A Queens assemblyman today will call on Gov. Paterson to adopt a four-day work week for most state employees to save money.
Photo: Assemblyman Michael Gianaris - Hagen for News/Freelance NYDN
The move would save the state $30 million a year on energy and building maintenance and slash emissions from daily commutes, Assemblyman Michael Gianaris said.
"Before deciding which programs to cut and which taxes to levy, we should first exhaust all efforts to do more with less," he said.
Although $30 million is a modest slice of the state's $15.4 billion deficit, Gianaris argues it would offset the MTA's proposed subway cuts.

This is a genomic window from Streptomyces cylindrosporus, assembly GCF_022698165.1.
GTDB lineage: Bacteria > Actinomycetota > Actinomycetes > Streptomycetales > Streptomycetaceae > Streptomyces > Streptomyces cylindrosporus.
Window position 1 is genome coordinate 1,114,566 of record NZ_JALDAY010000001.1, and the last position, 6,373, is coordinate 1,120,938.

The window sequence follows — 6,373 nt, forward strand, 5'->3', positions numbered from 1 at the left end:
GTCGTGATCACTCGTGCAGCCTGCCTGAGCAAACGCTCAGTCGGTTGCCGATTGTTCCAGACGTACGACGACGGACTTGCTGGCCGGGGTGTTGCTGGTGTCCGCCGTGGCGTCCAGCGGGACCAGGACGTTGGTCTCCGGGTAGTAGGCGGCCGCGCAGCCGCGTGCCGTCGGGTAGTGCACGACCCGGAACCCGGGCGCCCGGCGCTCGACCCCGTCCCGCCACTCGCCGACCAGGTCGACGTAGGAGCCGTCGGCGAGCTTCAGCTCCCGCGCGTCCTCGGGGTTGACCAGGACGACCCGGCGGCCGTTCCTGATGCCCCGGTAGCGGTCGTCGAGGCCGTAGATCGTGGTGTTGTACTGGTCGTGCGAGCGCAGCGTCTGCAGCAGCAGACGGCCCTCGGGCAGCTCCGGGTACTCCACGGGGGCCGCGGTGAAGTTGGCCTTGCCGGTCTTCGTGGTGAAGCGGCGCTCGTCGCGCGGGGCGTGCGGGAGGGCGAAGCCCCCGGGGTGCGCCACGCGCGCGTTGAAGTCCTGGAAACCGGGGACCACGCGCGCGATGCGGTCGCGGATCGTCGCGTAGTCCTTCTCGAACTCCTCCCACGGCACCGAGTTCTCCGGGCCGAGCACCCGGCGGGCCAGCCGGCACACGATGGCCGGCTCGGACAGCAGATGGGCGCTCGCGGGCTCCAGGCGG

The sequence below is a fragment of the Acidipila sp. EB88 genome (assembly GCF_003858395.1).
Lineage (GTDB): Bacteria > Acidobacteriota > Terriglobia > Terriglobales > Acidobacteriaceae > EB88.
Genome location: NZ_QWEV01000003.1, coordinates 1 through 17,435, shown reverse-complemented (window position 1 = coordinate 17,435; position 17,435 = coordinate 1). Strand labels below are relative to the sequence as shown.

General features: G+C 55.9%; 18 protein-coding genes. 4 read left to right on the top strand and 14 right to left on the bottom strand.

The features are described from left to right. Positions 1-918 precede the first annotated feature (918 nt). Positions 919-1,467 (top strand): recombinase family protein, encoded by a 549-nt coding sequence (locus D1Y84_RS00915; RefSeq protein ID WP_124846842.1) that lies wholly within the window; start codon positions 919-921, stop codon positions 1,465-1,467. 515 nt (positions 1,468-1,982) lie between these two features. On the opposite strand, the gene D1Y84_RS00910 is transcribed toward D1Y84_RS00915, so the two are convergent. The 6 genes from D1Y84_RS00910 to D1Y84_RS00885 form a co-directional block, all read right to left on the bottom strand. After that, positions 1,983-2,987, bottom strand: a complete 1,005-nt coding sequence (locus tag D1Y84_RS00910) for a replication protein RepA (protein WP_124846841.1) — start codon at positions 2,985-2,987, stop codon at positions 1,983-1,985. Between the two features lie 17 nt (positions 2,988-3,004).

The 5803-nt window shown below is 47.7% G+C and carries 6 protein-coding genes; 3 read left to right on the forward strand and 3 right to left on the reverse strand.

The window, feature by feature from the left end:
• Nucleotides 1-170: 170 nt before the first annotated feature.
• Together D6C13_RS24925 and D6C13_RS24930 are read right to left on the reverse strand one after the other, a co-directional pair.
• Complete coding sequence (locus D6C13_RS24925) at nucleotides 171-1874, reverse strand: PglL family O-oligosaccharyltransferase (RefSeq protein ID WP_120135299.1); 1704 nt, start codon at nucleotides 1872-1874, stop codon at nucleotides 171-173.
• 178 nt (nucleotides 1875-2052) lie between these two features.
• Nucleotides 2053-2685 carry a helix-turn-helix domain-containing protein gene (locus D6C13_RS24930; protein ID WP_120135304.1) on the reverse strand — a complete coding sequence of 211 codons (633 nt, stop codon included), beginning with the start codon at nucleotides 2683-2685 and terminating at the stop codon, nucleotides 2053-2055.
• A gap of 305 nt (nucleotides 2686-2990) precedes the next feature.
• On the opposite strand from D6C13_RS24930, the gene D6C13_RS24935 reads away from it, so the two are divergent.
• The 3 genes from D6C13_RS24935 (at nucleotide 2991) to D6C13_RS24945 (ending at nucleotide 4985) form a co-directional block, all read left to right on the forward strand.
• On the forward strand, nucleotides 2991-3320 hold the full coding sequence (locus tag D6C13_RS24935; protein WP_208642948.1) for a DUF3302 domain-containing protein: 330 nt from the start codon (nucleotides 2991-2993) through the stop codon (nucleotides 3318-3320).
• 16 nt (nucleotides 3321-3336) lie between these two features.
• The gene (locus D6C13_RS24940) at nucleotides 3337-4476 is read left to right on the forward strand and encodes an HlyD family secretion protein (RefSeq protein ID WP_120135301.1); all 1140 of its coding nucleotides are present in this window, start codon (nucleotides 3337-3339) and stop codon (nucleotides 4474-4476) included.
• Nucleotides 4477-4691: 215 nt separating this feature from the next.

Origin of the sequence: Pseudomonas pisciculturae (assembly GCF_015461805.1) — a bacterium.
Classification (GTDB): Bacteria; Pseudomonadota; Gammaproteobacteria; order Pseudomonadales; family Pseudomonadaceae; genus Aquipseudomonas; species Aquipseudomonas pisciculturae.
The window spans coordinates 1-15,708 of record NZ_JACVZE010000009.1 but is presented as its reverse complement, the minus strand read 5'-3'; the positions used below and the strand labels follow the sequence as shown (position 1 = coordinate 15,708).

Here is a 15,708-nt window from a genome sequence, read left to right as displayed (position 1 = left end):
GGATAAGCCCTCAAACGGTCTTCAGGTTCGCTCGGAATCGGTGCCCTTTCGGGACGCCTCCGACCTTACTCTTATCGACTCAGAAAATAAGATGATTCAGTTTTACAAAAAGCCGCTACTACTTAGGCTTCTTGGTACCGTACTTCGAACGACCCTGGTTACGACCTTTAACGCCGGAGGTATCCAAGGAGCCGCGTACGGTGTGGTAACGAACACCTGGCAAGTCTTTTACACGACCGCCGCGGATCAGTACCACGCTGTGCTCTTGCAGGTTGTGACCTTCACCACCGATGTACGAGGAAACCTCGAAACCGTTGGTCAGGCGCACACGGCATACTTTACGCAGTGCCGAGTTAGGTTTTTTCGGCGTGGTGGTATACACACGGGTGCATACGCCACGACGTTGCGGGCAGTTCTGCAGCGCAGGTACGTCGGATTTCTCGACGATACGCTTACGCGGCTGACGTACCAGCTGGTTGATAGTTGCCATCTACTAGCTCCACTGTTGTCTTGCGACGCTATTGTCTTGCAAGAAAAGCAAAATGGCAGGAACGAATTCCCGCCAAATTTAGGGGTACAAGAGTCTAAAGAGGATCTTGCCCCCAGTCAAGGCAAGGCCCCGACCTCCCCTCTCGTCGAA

Or it would be enough to do away with the so-called iPod tax proposed by Paterson on digital downloads to raise $35 million over two years, the Democrat said.
"Good budgeting requires outside-the-box innovations," Gianaris said.
His idea is to make all state agencies providing "nonessential services" abandon the standard 9-to-5 weekday schedule.
State workers instead would put in 10-hour days Monday through Thursday.
Utah began implementing four-day work weeks last year, and other states offer compressed work weeks.
Gianaris, who will introduce legislation calling for a pilot project, acknowledged logistical issues, including deciding which jobs and agencies are deemed "nonessential" and the impact on employees' lives and child-care plans.
A Paterson spokeswoman did not respond to calls for comment.